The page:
Hong Kong is a model for high-density living. The city’s high-density population enables an efficient and profitable MTR railway system to function. One of the greatest miseries of big city living is endless traffic jams and associated air pollution. It is the freedom of car travel and individuality versus the better good of mass transportation: it is a dilemma each city faces if sustainability is to be a real goal. The implementation of small incremental behavioral changes to reduce the impact of climate change is possible. Hong Kong’s plastic bag levy is a small example of a positive solution to a reduction in waste. Now, we should also follow San Francisco’s banning of the sale of water in plastic bottles – bringing instead our own flask to innovative re-filling stations installed in shops and MTR stations. And, what about solar panels being incorporated into the framework of high-rise buildings, and when not producing electricity for its own building can be sold back into the electricity grid – as now happens in Australia and which has considerably cut the output of coal-fired power stations, thus substantially cutting emissions.

The biennial curators advocate buildings should not easily be demolished, but, like other materials, be recycled. Demolition and rebuilding has long been the preferred redevelopment option in Hong Kong, ostensibly to maximize a site’s available air space. However, in the future, the necessity to impose environmental considerations in our large cities will see the imposition of newer, drastic approaches to planning. A balanced, people-first planning strategy could see a community approach to redevelopment. Entire communities could benefit in the sharing of profits of large high-rises to cross-subsidise the retention of selected low-rise buildings. Hong Kong sees this already: schools are low-rise for fire safety reasons, but their location also ensures air corridors in crowded districts. Some government properties play similar, almost unintentional, roles: for example, both PMQ and the former Central Government Offices, were sites that the Central & Western Concern Group campaigned to preserve – these two sites continue to allow sightlines towards Victoria Harbour, and good airflow and light for neighbouring properties in crowded Mid-levels.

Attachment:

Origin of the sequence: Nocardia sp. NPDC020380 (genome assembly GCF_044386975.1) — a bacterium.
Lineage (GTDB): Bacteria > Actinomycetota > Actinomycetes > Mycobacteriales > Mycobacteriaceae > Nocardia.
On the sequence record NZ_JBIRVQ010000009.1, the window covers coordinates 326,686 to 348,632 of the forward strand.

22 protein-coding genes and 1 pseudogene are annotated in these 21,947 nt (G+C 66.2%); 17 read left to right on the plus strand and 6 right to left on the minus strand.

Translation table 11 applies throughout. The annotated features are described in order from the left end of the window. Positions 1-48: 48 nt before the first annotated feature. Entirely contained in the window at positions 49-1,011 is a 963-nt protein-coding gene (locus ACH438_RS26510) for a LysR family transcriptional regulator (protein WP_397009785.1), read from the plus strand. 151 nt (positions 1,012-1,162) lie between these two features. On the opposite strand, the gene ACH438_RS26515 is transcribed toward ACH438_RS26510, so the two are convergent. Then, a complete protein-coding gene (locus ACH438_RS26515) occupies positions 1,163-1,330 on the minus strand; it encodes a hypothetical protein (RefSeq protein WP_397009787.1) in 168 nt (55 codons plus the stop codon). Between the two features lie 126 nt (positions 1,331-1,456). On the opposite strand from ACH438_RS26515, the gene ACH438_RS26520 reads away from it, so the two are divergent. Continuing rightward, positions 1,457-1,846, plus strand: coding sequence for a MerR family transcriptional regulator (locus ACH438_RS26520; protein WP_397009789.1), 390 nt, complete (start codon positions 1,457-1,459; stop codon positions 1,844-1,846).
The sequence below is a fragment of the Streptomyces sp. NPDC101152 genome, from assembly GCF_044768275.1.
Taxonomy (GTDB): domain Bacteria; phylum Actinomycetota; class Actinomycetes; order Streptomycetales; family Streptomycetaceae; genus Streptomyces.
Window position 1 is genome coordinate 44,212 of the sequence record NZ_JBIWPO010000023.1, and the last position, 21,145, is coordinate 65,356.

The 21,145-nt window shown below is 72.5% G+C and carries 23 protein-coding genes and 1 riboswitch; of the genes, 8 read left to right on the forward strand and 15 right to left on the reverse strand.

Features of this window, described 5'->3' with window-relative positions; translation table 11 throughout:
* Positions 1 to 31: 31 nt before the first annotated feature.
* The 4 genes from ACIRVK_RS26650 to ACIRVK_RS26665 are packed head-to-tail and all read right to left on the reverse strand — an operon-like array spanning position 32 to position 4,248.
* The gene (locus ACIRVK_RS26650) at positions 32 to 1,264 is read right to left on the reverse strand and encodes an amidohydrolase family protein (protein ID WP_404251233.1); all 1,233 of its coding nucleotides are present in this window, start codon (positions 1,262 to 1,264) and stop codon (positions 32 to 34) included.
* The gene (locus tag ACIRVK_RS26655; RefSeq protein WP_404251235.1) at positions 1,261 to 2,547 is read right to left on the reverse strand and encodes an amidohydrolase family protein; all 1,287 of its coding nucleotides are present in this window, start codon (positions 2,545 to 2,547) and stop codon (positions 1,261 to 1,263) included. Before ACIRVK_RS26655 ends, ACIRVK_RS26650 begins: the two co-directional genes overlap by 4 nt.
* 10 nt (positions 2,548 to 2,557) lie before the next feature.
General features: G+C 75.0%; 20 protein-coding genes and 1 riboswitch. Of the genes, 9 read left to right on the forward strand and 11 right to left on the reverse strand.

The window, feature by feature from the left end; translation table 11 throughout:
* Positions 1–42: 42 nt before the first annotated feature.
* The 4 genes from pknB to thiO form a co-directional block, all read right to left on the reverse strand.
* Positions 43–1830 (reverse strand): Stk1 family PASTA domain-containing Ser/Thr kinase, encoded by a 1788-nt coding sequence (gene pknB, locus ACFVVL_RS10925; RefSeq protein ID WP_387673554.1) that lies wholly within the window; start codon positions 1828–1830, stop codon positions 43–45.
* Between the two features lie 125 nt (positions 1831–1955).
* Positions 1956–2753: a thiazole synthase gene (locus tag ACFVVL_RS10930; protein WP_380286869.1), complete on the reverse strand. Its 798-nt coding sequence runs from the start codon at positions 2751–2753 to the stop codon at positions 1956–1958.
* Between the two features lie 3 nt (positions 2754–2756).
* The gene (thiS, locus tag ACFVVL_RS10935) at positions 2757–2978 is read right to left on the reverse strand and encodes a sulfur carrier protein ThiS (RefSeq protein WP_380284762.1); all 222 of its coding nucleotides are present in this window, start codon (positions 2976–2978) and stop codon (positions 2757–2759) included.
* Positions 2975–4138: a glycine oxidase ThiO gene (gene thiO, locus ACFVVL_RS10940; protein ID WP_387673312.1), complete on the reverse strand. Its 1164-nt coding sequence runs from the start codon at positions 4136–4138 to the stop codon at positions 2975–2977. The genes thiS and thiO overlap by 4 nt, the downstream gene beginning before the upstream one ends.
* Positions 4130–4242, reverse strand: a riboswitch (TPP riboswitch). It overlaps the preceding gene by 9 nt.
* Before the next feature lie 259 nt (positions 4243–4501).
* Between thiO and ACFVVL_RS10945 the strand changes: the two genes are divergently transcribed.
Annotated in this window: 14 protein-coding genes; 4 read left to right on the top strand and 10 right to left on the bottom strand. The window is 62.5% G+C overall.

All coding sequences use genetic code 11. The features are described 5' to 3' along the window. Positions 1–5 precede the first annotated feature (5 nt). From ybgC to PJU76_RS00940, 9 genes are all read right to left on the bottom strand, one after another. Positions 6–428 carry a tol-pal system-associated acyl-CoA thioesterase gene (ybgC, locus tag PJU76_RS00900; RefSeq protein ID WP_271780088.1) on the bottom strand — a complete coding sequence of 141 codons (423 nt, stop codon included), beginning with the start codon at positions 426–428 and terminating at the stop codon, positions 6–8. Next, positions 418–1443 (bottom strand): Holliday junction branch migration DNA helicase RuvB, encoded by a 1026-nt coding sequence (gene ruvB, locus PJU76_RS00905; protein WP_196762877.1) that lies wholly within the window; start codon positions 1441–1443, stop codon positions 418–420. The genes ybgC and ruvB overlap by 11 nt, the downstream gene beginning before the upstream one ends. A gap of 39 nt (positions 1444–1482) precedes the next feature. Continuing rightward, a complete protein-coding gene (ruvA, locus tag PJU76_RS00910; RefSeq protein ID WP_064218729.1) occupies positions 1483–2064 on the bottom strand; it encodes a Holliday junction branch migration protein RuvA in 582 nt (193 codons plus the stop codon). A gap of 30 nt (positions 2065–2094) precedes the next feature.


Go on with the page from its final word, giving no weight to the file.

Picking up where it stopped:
The Central Reclamation is still a building site: it should be a large park, but the Central to Wan Chai by-pass road cuts it into two and construction of the park appears to be intentionally delayed – supposedly waiting for all the by-pass construction work to be completed. Slated for demolition and land sale for high-rise development is the current General Post Office and the important modernist-style ‘Star’ Ferry Carpark. In years to come as Central grows inevitably higher, these two buildings could be valuable as low-rise breathing corridors. Shouldn’t they be retained and reused?

The Shenzhen biennial gave few answers to how we build future clean, sustainable and enjoyable-to-live-in large cities. But two exhibiting visual artists at the biennial, Rob Voerman (Holland) and Dennis Maher (USA) built two intricate buildings from found material. They reminded me of the houses in Hong Kong’s last large-scale squatter area in Diamond Hill (epitomized in Fruit Chan’s movie, Hollywood Hong Kong). These buildings are a challenge in support of a recycling future, but also anticipate a world whose fate may see many more people living in such informal and inadequate accommodation.


Links for further information:
Bi-City Biennale of Urbanism/Architecture
Dennis Maher
Rob Voerman

Originally published in Ming Pao Weekly, 2 January 2016.